I don’t know about that, but do yourself a favor and cue up your DVR to the 45-minute mark of the game when Ben Roethlisberger was intercepted by Leon Hall on the Miller bobble.
Just look in amazement on what Peko did to Steelers guard Chris Kemoeatu, mind you, one of the toughest linemen in the NFL.
I can’t ruin it for you. Just go back and look at the play.
* My goodness that was a pretty play by Roethlisberger to shake a pair of untouched blitzing defenders to throw the initial touchdown of the game to Cotchery.
It was a thing of beauty – unless your name is Marcus Gilbert.
The rookie right tackle totally blew his assignment leaving both Jonathan Fanene and Nate Clements with a free run at Roethlisberger.
Gilbert was supposed to slide to his right and pick up Fanene leaving Roethlisberger only Clement to deal with.
It was a mistake that went unnoticed because of the result. However, eventually something like that could cost the Steelers big-time.
* Roethlisberger has made his share of poor throws this year, especially missing the wide-open deep ball that he’s done more than once this season.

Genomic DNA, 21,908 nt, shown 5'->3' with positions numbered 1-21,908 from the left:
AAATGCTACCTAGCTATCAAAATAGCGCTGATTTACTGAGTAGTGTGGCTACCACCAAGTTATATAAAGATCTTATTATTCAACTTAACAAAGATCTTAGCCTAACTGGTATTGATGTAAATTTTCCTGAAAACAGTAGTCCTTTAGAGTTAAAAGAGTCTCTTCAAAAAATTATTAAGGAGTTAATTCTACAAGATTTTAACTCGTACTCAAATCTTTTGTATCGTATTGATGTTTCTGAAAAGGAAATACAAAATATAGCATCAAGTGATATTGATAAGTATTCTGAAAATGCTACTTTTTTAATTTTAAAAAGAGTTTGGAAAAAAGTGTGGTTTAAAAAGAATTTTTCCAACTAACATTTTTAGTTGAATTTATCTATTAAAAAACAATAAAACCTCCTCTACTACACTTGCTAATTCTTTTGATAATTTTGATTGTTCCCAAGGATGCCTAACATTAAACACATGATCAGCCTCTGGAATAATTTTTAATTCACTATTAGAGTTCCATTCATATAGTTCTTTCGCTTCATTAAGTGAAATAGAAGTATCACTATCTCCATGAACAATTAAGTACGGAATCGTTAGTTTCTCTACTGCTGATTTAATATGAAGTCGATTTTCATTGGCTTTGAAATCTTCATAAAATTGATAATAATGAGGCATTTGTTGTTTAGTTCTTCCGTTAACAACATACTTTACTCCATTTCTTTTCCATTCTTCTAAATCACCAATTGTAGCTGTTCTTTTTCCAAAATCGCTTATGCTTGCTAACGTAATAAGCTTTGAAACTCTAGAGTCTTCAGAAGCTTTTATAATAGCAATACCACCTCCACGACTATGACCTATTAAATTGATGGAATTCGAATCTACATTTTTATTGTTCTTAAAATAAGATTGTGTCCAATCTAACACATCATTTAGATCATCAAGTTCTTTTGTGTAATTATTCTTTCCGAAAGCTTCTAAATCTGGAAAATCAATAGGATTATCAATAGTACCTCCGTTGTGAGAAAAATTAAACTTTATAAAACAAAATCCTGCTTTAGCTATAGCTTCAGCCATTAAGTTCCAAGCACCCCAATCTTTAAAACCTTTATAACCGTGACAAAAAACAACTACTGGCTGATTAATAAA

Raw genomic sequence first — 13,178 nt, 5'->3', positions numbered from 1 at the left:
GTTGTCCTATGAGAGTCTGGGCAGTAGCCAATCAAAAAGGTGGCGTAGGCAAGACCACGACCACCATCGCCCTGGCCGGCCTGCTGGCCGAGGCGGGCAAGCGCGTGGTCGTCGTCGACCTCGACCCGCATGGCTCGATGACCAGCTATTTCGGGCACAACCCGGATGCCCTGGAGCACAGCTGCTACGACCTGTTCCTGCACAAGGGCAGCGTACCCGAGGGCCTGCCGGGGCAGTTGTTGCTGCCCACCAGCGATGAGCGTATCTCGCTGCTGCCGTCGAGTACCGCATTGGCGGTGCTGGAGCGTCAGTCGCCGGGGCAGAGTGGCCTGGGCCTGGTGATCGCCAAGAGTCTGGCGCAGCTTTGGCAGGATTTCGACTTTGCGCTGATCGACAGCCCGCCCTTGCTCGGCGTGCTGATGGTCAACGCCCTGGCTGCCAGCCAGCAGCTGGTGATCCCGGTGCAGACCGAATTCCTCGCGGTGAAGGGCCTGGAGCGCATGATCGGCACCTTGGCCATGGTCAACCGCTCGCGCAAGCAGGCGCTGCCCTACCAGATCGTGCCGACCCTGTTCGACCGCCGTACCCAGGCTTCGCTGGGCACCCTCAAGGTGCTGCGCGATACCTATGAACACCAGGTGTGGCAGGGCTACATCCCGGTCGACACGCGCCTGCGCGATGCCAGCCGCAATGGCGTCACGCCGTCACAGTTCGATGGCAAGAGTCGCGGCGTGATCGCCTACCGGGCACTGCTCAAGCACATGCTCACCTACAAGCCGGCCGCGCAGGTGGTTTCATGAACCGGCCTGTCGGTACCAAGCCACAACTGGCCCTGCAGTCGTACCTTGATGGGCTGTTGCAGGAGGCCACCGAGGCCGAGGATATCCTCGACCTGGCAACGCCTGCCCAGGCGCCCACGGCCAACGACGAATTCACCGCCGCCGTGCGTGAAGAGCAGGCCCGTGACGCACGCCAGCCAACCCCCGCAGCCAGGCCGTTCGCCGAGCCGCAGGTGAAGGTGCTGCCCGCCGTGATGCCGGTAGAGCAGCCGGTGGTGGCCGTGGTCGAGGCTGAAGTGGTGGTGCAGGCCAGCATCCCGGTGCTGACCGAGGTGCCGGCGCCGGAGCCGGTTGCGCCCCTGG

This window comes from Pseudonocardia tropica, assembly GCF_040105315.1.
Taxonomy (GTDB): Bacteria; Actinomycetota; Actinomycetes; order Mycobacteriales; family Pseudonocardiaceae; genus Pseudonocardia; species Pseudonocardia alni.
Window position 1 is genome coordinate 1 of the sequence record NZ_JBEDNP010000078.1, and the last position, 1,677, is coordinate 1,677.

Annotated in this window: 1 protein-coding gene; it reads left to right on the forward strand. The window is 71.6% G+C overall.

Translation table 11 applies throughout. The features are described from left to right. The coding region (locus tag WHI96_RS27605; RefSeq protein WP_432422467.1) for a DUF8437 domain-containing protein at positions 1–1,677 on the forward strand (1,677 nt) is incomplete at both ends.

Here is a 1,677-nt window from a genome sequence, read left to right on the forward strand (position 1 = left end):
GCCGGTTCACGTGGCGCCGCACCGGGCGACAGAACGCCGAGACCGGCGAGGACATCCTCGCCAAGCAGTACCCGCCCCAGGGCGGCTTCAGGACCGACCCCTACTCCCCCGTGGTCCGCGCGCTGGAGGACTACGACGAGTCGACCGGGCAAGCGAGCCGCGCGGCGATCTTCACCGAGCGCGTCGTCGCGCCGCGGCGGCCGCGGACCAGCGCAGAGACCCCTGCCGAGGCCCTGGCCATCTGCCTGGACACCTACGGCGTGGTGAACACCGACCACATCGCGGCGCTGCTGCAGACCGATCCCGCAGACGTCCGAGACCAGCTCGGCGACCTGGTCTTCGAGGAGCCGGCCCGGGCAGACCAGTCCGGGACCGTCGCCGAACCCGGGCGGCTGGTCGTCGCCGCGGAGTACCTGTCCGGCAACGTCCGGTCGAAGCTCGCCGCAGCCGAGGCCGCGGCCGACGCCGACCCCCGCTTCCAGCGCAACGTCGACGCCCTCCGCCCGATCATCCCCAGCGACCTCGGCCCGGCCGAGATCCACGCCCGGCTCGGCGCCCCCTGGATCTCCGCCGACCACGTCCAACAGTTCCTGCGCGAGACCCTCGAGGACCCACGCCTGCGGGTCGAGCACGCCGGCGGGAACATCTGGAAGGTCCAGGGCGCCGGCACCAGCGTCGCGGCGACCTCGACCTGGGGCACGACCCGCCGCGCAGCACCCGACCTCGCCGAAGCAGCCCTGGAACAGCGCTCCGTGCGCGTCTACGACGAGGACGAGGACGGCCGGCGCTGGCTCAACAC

However, rarely has he made a bad decision with a throw.
Roethlisberger’s throw that was intended for Brown in between a Cover 2 defense was a flat-out bad decision.
It should’ve been intercepted by Nelson. Roethlisberger was fortunate.
* It may be just because we follow the Steelers on a daily basis, but Roethlisberger absolutely gets treated differently than any other quarterback in the league.
Roethlisberger complained to the referee (and rightfully so) in the third quarter when Peko put a shoulder into the back of Roethlisberger way after he was already sacked.
Nothing was called.
If that wasn’t bad enough, the ensuing drive for the Bengals was helped out when Timmons did the same exact thing Andre Caldwell in the red zone after he caught a pass.
The inconsistencies are what gets the players so riled up, and who can blame them?